For those of us who studied literature, it would have been hard to go from reading Jane Eyre to inveigling totty back to our rooms and doing violence on them

Iain Dale: In my view, Syed Kamall edged our LBC London Mayoral debate

Boff was, well, Boff. Greenhalgh never really sparked. And Goldsmith was, frankly, all over the place.


Jo Johnson wants the higher education market to work better. Here’s a way of ensuring that it does.

Whatever he does to validation, he should ponder replacing the current system of tuition fees and loans with commissions.

The need for cheaper energy – and to keep the lights on

The two questions that the Committee needs to ask when considering this Government proposal are these. Will it will help or hinder the Government in their central task of making sure we have enough power in this country for our future needs? And will it help or hinder what I hope is also the Government’s task, which is to provide value for money and sensibly priced energy, so that we can tackle fuel poverty and have a plentiful supply of reasonably priced energy to fuel the industrial recovery and the general economic recovery that the Government wish to see?

Jeremy Corbyn’s anti-style might soon come back to haunt him

Corbyn captures a wider revulsion at the slickly managed, focus-grouped politics that many associate with New Labour


The Left should keep its moral lectures to itself

I’m sick of lefties’ sense of moral superiority, when they actually have a fundamental lack of humanity

The rightwing firebrand was once a Trotskyite. It’s a common enough political journey – but there are ways to avoid it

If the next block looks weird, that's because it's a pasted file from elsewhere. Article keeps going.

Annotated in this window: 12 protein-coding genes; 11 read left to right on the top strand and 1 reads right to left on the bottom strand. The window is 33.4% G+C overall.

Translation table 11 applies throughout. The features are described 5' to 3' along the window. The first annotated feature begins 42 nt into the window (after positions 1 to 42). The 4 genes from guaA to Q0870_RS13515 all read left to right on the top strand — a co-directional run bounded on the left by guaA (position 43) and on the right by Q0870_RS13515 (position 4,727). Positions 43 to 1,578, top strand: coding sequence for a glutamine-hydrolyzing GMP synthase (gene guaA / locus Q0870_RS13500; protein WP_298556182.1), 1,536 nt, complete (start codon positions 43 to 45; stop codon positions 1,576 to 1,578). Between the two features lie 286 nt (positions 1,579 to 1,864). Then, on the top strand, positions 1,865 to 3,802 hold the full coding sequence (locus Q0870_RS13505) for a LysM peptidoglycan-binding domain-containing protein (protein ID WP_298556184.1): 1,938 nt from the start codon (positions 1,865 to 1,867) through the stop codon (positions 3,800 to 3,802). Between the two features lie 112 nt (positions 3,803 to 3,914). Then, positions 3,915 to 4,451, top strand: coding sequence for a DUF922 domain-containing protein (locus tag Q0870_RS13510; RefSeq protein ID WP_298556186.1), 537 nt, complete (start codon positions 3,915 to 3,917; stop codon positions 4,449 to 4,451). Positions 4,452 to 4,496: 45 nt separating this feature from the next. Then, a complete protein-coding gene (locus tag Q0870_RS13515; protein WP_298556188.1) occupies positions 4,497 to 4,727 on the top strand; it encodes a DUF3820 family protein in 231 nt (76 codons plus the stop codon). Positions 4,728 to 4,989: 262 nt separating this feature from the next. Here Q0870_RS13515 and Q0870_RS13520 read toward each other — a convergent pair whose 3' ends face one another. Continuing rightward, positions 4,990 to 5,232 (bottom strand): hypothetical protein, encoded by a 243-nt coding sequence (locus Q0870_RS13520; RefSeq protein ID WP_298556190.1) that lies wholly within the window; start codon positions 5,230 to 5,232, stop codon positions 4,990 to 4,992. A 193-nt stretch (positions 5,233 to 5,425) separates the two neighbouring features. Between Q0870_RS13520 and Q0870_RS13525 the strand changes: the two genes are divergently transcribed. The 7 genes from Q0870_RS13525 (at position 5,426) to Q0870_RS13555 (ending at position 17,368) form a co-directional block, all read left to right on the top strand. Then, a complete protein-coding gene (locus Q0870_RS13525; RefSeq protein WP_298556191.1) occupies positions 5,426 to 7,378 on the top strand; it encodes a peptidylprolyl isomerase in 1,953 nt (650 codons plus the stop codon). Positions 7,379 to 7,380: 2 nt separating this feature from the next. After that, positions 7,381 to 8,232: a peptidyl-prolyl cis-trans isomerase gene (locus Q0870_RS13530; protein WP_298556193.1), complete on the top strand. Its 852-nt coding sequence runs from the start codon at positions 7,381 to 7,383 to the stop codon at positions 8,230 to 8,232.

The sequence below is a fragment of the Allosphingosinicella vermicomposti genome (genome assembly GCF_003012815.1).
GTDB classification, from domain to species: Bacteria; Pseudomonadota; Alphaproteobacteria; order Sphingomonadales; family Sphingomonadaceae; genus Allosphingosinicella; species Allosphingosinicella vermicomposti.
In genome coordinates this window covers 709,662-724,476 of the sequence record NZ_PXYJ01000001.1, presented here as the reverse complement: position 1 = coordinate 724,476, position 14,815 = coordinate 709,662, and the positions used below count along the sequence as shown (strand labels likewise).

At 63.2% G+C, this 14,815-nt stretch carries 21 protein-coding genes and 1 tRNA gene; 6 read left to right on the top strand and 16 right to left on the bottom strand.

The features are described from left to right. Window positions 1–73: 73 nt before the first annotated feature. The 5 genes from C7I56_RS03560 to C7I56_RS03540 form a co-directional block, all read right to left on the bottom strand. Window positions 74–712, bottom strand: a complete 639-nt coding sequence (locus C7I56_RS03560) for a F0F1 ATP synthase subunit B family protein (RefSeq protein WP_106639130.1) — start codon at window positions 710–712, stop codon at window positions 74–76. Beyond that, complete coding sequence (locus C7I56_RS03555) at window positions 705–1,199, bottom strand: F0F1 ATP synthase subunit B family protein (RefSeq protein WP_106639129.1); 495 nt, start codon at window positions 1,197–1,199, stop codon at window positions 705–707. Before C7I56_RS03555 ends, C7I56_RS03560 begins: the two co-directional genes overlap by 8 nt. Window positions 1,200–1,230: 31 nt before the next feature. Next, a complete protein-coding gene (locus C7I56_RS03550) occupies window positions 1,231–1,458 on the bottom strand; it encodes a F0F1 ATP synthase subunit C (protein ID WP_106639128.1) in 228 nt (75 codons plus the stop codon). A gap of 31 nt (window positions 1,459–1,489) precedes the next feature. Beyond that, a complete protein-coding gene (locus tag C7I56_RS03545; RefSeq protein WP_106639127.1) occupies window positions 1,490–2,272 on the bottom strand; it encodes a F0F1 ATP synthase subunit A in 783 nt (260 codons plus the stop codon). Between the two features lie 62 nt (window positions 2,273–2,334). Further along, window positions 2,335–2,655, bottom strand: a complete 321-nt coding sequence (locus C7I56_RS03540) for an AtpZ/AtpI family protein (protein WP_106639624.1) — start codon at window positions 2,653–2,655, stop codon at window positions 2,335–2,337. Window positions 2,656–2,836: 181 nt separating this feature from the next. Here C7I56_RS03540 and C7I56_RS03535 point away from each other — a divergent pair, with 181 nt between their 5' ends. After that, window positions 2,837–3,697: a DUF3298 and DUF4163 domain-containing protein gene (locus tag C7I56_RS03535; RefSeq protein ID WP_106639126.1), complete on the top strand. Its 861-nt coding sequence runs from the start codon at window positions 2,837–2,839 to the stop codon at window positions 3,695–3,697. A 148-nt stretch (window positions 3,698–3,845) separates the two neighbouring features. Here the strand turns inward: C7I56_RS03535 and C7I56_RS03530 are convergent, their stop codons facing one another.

Villiers warns that Ulster’s government might run out of money

Also: Plaid savage Welsh Labour’s record (but guarantee to keep them in office); and an SNP plan to fix alcohol prices risks EU’s wrath.

Why does the left care more about Islamophobia than anti-Semitism?

Why do leftists care more about Muslims than they do about Jews? If that sounds confrontational, consider this: this week, the Met Police released the latest hate-crime figures for London. They show that offences against Jews have risen by 93% over the past year, while offences against Muslims have risen by 70%. And guess which story the BBC, Guardian and Independent, those voices of the British liberal conscience, have chosen to flag up? Yep, the 70% hike in Islamophobic attacks, not the nearly 100% hike in anti-Semitic offences.

The Labour deputy leadership election: who are you voting for?

With one day left to vote for the party’s deputy leader, the candidates set out how they plan to contribute to a Labour victory in 2020


Daily catch-up: a glimpse of the political future – David Cameron versus Jeremy Corbyn

Intimations of the kind of trouble into which a Corbyn-led Labour Party is heading

Make no mistake, Labour is at war with itself

Those in the party who think Corbyn will not be as bad as they once feared are deluded – he will be worse

The Government’s case is inadequate – MPs should support proper purdah for the EU referendum

Today’s votes offer a real opportunity to protect the fairness of the ballot.

There are almost no wise heads left on the Labour benches

Like a relegated football team which hoped to bounce back but failed to do so, the Opposition is in crisis.

Their failures of imagination, inspiration and organisation paved the way for Jeremy Corbyn’s rise

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Across The Pond is edited daily by Steve Parkhurst. Steve is a political consultant, a writer at his blog as well as a Senior Editor here at US Daily Review. Follow Steve on Twitter  @SteveParkhurst